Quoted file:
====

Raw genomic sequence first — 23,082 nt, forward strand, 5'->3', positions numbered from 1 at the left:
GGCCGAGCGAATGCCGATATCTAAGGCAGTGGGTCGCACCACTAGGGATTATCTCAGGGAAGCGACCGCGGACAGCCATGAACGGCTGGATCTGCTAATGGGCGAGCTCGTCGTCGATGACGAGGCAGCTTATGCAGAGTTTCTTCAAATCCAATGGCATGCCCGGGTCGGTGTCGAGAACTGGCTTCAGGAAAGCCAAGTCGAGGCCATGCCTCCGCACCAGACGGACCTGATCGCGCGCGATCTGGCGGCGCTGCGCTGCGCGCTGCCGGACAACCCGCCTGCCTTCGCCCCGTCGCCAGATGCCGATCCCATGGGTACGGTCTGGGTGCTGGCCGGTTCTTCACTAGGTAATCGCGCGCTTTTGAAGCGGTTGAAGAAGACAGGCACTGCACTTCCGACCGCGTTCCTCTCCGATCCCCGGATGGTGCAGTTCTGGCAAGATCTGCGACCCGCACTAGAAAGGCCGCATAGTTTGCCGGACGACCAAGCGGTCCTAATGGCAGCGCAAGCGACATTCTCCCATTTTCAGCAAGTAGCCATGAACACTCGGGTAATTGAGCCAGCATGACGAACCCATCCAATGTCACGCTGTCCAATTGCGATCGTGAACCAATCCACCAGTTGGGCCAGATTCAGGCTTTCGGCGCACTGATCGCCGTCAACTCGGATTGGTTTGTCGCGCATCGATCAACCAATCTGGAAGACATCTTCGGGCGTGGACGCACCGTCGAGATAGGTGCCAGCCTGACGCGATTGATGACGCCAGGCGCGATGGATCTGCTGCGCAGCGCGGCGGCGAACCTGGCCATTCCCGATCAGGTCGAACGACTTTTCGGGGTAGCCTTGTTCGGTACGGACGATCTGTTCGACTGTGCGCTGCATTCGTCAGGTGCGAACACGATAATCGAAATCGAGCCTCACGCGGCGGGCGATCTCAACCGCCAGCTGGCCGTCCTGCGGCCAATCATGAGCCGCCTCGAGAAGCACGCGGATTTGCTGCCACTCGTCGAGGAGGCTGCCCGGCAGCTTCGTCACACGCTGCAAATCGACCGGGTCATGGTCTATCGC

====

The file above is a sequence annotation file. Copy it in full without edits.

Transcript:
Raw genomic sequence first — 23,082 nt, forward strand, 5'->3', positions numbered from 1 at the left:
GGCCGAGCGAATGCCGATATCTAAGGCAGTGGGTCGCACCACTAGGGATTATCTCAGGGAAGCGACCGCGGACAGCCATGAACGGCTGGATCTGCTAATGGGCGAGCTCGTCGTCGATGACGAGGCAGCTTATGCAGAGTTTCTTCAAATCCAATGGCATGCCCGGGTCGGTGTCGAGAACTGGCTTCAGGAAAGCCAAGTCGAGGCCATGCCTCCGCACCAGACGGACCTGATCGCGCGCGATCTGGCGGCGCTGCGCTGCGCGCTGCCGGACAACCCGCCTGCCTTCGCCCCGTCGCCAGATGCCGATCCCATGGGTACGGTCTGGGTGCTGGCCGGTTCTTCACTAGGTAATCGCGCGCTTTTGAAGCGGTTGAAGAAGACAGGCACTGCACTTCCGACCGCGTTCCTCTCCGATCCCCGGATGGTGCAGTTCTGGCAAGATCTGCGACCCGCACTAGAAAGGCCGCATAGTTTGCCGGACGACCAAGCGGTCCTAATGGCAGCGCAAGCGACATTCTCCCATTTTCAGCAAGTAGCCATGAACACTCGGGTAATTGAGCCAGCATGACGAACCCATCCAATGTCACGCTGTCCAATTGCGATCGTGAACCAATCCACCAGTTGGGCCAGATTCAGGCTTTCGGCGCACTGATCGCCGTCAACTCGGATTGGTTTGTCGCGCATCGATCAACCAATCTGGAAGACATCTTCGGGCGTGGACGCACCGTCGAGATAGGTGCCAGCCTGACGCGATTGATGACGCCAGGCGCGATGGATCTGCTGCGCAGCGCGGCGGCGAACCTGGCCATTCCCGATCAGGTCGAACGACTTTTCGGGGTAGCCTTGTTCGGTACGGACGATCTGTTCGACTGTGCGCTGCATTCGTCAGGTGCGAACACGATAATCGAAATCGAGCCTCACGCGGCGGGCGATCTCAACCGCCAGCTGGCCGTCCTGCGGCCAATCATGAGCCGCCTCGAGAAGCACGCGGATTTGCTGCCACTCGTCGAGGAGGCTGCCCGGCAGCTTCGTCACACGCTGCAAATCGACCGGGTCATGGTCTATCGC